One good exercise it to stop trying to write on, and to write instead a quick list of things that frighten you – fire, flood, spiders, heights etc. And maybe write a few paragraphs under the heading ‘Fear’. In my book
Dear Writer Revisited
there is a chapter on facing the fear and overcoming writer’s block. And another of my books on writing  
Writing the Story of Your Life
grew out of a project I gave myself to help a friend to overcome her inability to recall events in her early life. She had been asked by her therapist to write down these things, and she had no idea what to do – a rather huge writer’s block, that one. The whole book is in fact a series of twenty-eight exercises in how to deal with writer’s block (although I don’t think I used the term in that book.)

The thing is really that you need to separate yourself from the thing you are writing, and concentrate on the business of the fear, meet the fear itself. Some people try to push forward by just keeping writing, but I have observed that this does not seem to work. So I suppose you treat the condition (fear) by taking it separately seriously, and return to the writing task in due course. I have seen this treatment, this process work for writers.

Wednesday, November 30, 2016


Every published piece of work has its own readership, its own audience. The bedtime story you make up for a three year old is different (I trust) from the poem you write to communicate your grief at the death of a friend. This is of course a dramatic difference, but I choose it to try to show you that the destination, the readership, the audience to which your work is directed, really really matters. And between the work and the audience sit the publishers – and the publishers know what they think the audience will want, because usually the publishers are proposing to sell the work to the audience. 

You have heard the old advice ‘know your enemy’ – that’s a good one – but it’s also a good idea to know your audience, to befriend your audience, and the gatekeepers between you and your audience are publishers – so in a sense you need to ‘know your publishers.’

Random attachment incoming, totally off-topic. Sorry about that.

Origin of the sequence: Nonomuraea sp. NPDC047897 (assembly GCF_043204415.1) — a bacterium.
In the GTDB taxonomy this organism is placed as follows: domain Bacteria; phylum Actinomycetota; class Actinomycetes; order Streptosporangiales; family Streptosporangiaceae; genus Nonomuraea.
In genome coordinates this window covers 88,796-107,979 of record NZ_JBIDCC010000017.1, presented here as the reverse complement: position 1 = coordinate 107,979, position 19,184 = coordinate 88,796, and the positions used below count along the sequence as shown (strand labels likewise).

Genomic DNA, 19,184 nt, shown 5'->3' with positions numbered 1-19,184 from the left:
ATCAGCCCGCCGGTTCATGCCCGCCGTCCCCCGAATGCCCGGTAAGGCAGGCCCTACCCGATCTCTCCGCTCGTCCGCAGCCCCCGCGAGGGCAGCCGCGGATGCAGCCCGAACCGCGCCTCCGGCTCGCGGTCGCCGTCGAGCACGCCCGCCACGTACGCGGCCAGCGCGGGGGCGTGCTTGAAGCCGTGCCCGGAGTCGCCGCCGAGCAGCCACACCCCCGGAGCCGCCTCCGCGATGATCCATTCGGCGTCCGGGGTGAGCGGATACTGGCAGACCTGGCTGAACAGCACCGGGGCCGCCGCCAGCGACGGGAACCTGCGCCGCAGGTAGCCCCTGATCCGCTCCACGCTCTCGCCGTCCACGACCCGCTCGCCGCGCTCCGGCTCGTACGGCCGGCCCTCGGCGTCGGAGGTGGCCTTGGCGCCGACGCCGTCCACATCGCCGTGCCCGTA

What you as the producer of the work need to know is – what kind of things do publishers A, B and C like to sell to their audiences? 
How do you discover this? It is not a secret. The publishers make it clear every time they publish something. 

You have to study, to READ what publishers put out. 
You want to have work in Fiddlededee Journal? Then READ a few copies of FJ. You want to have your novel published by MishMash? Then you simply HAVE to read some books by MM. I mean READ them. Take the time to read them.

I know all this sounds so obvious – and you are probably thinking – yes yes yes – tell us something we don’t know – BUT – in my experience (vast)**  I have observed that although writers KNOW what I am saying is true, many, many writers ignore the whole idea, and just go ahead and bombard journals and publishers with their writing which is DOOMED to be rejected because it is going to the WRONG PLACE. 

Look, I know what I have just said is not the be all and the end all (funny expression) to getting work published, but it is just about the first rule.

Other things that will get in your way are publishers who ignore every approach you make to them. You could try barring their way to the exit at a writers’ festival (publishers are notorious for not answering emails – this is not necessarily personal – maybe they just don’t like email). You will really have to work out your own strategies for getting their attention – but I can tell you the first rule of having work published really IS – know your desired audience, and realise that the publishers are the LINK between Beautiful You and your Beautiful Readers.

So that was One Thought – but a good one.
**Sometimes I think that writers might have a secret desire to get work rejected. They will come to me in woe and say their bedtime story has been rejected by Fiddlededee Journal.
Me (astonished): But why would a journal for young violinists consider publishing the story about a family of mice living in a drawer full of embroidered tablecloths?
Writer (also astonished): Oh, I didn’t realise Fiddlededee was for violinists.
Me (weeping): Oh, right, yes, right, I see.